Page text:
A Piece of Metal From Miami May Have Just Solved the Amelia Earhart Mystery
via U.S. Library of Congress
On June 1, 1937, Amelia Earhart lifted off from an airfield in Hialeah, bound on the ambitious round-the-world flight from which she would never return. Scholars and enthusiasts have spent the past seven decades arguing about what happened to the aviation pioneer, and this week one prominent Earhart searcher declared a breakthrough.
The key piece of evidence: a small sheet of metal bolted to Earhart's plane right before she left Miami -- and, the researcher claims, now positively identified on a tiny island in the Pacific.
The researcher at the center of the claim is a controversial figure, Ric Gillespie, who has devoted years to proving his theory: namely, that Earhart crash-landed on a tiny, uninhabited patch of South Pacific sand called Gardner Island and sent out distress calls before weather washed her plane away.
In June, the Miami Herald's Glenn Garvin went deep on Gilbert's pet theory. It boils down to this: In 1991, Gillespie's group -- which had calculated, based on Earhart's last distress call, that her path could have taken her to Gardner Island -- found a small piece of metal on the deserted atoll.
The piece of metal had rows of neat rivets and looked an awful lot like airplane skin. Problem was, it clearly didn't come from Earhart's plane. The rivet pattern was all wrong.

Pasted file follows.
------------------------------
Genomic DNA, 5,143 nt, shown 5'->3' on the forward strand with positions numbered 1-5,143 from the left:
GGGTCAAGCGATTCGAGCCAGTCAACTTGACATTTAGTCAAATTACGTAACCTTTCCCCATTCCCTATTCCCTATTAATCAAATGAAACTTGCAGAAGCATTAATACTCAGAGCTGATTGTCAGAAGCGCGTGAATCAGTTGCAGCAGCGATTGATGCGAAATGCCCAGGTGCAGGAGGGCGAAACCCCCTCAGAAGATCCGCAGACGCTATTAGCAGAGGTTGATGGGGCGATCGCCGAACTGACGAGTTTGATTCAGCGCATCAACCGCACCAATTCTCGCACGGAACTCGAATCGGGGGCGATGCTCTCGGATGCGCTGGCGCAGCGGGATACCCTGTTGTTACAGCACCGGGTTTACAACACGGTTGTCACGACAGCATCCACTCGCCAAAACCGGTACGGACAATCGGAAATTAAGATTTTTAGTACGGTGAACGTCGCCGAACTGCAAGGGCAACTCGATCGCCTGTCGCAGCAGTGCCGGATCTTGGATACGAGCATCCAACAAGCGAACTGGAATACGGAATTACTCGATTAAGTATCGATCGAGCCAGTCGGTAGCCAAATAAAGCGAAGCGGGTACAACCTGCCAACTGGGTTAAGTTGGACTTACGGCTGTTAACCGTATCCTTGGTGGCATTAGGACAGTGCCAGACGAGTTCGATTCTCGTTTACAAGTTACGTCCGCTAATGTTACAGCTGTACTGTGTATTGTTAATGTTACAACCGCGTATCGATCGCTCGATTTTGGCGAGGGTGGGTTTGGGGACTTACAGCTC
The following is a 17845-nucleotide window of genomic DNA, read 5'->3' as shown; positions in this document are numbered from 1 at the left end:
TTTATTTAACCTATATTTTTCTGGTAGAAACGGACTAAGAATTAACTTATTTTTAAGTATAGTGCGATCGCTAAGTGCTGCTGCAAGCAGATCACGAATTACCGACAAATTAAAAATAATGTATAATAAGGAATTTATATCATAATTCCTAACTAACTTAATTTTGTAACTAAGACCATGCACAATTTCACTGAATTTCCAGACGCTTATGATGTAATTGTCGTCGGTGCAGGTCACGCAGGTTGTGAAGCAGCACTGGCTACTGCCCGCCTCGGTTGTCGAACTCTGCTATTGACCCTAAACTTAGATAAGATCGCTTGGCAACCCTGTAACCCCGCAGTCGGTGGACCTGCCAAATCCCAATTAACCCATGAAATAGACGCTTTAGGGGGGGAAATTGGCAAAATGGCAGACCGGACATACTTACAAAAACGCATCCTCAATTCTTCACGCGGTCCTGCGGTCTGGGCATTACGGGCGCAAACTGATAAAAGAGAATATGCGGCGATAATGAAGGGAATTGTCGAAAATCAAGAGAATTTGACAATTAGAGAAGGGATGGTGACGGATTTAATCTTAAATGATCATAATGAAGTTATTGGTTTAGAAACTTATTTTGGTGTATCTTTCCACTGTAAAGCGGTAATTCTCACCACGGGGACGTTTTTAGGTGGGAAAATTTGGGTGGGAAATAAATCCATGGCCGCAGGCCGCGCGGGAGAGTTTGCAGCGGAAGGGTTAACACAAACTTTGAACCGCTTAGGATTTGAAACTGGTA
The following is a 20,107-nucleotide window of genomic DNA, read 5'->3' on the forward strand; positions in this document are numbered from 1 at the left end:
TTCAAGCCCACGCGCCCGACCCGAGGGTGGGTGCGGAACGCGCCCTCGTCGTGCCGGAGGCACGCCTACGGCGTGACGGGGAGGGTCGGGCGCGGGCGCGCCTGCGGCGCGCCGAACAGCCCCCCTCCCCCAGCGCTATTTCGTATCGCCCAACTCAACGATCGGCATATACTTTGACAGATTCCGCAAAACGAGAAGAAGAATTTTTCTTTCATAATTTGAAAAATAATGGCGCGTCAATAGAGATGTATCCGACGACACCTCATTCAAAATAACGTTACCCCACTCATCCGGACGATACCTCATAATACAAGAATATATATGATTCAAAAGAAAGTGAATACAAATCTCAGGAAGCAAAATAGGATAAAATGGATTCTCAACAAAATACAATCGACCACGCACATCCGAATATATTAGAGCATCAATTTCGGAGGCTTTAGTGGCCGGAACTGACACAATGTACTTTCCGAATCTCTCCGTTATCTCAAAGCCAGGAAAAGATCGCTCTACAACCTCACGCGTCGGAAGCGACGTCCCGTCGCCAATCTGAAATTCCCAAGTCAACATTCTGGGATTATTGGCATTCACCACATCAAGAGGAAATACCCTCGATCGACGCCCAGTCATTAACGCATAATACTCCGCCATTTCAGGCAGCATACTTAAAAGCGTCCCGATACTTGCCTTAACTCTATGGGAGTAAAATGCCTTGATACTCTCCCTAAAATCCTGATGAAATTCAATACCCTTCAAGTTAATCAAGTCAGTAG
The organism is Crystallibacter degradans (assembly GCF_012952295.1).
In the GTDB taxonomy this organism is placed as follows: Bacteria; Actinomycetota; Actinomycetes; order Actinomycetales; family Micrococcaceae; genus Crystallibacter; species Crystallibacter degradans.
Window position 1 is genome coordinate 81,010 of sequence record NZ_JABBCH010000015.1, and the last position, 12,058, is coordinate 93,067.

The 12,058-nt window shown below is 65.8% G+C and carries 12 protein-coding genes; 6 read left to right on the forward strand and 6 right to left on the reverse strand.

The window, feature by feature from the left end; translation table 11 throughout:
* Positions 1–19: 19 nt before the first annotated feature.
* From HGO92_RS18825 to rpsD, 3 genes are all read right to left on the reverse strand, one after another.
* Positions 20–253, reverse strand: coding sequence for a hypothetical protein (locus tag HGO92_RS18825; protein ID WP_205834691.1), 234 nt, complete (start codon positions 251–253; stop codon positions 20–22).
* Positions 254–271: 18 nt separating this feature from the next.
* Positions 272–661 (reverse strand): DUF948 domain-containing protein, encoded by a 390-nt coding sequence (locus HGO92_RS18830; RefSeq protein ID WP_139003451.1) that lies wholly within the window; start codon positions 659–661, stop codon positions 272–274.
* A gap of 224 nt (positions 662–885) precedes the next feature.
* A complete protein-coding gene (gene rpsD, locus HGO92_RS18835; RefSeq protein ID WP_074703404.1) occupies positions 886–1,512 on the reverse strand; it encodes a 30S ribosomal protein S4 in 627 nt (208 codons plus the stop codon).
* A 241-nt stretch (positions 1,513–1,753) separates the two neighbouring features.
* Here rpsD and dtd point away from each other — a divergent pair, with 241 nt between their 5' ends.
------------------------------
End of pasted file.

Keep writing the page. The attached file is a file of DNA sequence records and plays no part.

That's where a Miami Herald archive photo came into play. The pic, from Earhart's take-off June 1, 1937, showed a previously forgotten detail: A back window, which had been there when she landed in Miami, had been replaced with a new sheet of aluminum.
Fast-forward to this week's announcement from Gillespie. He says new research using an existing model of Earhart's plane strongly suggests the patch of metal found on Gardner Island was the same used to patch over her window in Miami.
This scrap of metal found on a South Pacific island was made in Miami and bolted to Amelia Earhart's plane before her final departure, new research suggests.
The forensic evidence, Gillepsie's group writes, has led to "increasing confidence that a piece of aluminum aircraft debris found on a remote, uninhabited South Pacific atoll came from Amelia Earhart's Lockheed Electra."
Before you declare the Amelia Earhart mystery solved, though, there are some big caveats to this week's news.
The first is that a lot of other Earhart experts think Gillespie is full of it. Take it from Elgen Long, Gillespie's fiercest rival and the chief proponent of an alternate theory that Earhart crashed and sank in the ocean. "Everybody is entitled to their own opinion," he told the Herald earlier this summer. "But everybody should have some facts to back up those opinions, and Mr. Gillespie, well, he doesn't."
The timing of Gillespie's news this week also raised some eyebrows, considering it came with a plea for more funding to mount a new expedition at sea near Garnder Island to look for the underwater wreckage of Earhart's plane. He says his group has noted sonar anomalies 600 feet below the sea and hopes to check it out.
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